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pixel.gif (807 bytes) Measuring reactions
REACTIONS ARE THE FIRST LEVEL of measurement in Kirkpatrick's four-step approach. Although sometimes disregarded, reactions are important because, if students react negatively to your courses, they are less likely to transfer what they learned to their work and more likely to give bad reports to their peers, leading in turn to lower student numbers.

Here are probably the most common methods of measuring reactions:

Questionnaire
The reactions questionnaire, often called a 'happy sheet' because of the way it captures end-of -course euphoria, is almost ubiquitous with classroom courses. Of course, there's no reason why it has to be given out at the end of the course - a more considered opinion may be obtainable some days or even weeks after the course has finished.

Observation
A good trainer or tutor will be able to detect the reactions of learners by observing their behaviour and their comments. This method can generate useful feedback, but not in an objective or structured fashion.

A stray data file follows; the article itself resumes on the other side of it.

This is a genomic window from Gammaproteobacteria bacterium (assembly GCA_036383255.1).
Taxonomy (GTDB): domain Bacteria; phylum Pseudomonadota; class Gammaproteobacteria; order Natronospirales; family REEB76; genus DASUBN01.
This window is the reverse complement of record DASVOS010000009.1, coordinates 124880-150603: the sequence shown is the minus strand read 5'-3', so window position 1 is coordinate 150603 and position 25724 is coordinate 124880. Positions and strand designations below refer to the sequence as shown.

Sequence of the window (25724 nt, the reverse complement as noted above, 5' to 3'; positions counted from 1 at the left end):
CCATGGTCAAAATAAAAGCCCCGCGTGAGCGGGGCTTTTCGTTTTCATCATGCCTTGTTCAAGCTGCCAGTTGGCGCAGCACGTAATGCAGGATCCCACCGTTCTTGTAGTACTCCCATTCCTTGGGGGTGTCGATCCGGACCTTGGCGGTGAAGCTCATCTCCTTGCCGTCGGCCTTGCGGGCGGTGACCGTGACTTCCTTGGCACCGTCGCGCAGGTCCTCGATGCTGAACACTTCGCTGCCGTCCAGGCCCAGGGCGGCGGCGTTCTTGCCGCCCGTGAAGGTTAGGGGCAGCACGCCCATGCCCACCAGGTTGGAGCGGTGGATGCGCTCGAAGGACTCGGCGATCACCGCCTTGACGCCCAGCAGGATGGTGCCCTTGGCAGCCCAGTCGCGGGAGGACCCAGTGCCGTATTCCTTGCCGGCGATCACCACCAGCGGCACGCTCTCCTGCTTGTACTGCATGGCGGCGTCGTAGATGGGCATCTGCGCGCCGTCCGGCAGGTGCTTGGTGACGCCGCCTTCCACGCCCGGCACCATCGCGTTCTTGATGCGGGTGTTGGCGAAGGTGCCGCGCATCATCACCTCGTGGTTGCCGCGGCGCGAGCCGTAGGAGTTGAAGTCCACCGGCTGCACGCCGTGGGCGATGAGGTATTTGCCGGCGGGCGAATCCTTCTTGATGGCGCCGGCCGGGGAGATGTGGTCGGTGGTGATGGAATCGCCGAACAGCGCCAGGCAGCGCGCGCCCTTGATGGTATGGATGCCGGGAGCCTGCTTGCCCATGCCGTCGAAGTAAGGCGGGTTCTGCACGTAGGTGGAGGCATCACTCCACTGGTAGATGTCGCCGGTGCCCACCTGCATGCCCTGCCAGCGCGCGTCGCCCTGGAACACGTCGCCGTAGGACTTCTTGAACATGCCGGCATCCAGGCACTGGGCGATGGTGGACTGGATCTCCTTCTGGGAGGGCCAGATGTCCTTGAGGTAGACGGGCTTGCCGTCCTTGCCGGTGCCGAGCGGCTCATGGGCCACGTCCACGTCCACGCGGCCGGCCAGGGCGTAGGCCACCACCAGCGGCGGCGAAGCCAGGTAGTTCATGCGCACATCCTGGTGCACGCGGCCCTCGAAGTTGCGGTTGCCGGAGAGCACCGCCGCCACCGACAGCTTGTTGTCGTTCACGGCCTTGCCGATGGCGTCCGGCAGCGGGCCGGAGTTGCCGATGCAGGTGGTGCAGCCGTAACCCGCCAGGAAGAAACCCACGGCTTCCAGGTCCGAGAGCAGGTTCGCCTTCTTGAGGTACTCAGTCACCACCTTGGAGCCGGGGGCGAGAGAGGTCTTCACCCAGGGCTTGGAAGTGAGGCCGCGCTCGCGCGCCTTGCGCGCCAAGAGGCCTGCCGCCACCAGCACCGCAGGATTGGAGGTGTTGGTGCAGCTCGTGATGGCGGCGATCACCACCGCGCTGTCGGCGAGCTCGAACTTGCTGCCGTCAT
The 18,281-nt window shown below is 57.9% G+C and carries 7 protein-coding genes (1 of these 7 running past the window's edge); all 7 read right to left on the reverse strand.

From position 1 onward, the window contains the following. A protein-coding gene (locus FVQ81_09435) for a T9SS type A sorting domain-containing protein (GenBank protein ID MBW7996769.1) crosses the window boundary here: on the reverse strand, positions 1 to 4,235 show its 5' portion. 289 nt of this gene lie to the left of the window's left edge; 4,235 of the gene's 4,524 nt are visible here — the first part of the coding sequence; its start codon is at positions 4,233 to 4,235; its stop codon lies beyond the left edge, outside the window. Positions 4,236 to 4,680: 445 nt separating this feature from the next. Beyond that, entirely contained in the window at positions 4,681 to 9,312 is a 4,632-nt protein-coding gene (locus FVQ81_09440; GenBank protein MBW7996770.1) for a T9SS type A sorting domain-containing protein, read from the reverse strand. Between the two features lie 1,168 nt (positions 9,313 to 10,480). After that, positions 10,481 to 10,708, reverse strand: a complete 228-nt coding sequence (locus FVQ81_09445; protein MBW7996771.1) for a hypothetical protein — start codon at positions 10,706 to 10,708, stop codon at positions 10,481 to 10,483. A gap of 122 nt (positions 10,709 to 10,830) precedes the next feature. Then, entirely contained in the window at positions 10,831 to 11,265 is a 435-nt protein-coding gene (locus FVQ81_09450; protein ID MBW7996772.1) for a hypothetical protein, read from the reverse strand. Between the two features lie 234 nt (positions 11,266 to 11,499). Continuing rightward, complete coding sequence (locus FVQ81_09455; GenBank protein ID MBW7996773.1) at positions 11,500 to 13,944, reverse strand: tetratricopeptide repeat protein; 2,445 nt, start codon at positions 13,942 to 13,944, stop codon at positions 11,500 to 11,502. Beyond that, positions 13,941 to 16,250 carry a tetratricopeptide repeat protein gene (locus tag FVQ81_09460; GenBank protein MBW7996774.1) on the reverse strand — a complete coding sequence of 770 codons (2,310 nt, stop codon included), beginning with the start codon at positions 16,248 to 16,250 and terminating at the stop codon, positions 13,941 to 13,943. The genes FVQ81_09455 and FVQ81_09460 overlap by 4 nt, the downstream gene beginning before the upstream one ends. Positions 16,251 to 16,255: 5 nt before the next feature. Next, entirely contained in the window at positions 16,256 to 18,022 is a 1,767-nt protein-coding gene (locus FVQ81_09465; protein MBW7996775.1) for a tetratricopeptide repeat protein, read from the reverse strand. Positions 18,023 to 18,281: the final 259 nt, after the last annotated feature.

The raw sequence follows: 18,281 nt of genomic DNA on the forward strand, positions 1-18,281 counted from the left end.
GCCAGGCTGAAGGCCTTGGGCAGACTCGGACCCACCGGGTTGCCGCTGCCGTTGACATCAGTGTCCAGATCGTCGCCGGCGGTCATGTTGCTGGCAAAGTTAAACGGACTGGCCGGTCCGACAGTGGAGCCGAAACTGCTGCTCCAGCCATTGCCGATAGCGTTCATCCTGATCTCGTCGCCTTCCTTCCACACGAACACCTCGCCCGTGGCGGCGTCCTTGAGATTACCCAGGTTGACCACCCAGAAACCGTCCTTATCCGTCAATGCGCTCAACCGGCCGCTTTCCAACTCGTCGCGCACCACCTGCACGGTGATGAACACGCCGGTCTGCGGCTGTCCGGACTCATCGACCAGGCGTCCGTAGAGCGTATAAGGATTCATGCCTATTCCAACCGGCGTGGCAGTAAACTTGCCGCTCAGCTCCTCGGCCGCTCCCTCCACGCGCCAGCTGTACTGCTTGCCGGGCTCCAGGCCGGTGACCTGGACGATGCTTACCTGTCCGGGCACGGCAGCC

Meetings
Another way to look at reactions is to hold a group meeting with all the learners on the course. This way issues that are brought up can be debated and suggestions found for making improvements in the future.

Interviews
It would also be possible to measure reactions through one-to-one interviews with learners. The best results will be obtained by structured interviews that work methodically through the key issues.

The online environment also provides many opportunities for measuring reactions:

Chat
Chat programs are the equivalent of the group discussion in a classroom. They can be used to gain feedback from a group of learners or for a one-to-one.

Email
Email provides the asynchronous alternative to chat. Learners can use email to submit their comments directly to the tutor or to debate issues in a discussion forum.

Online questionnaires
Web page forms can be used in much the same way as paper happy sheets. In fact, they have quite an advantage, in that the results can be automatically stored in a file on the web server, for analysis by a spreadsheet or database program. With a little programming, you can even have the analysis performed automatically.

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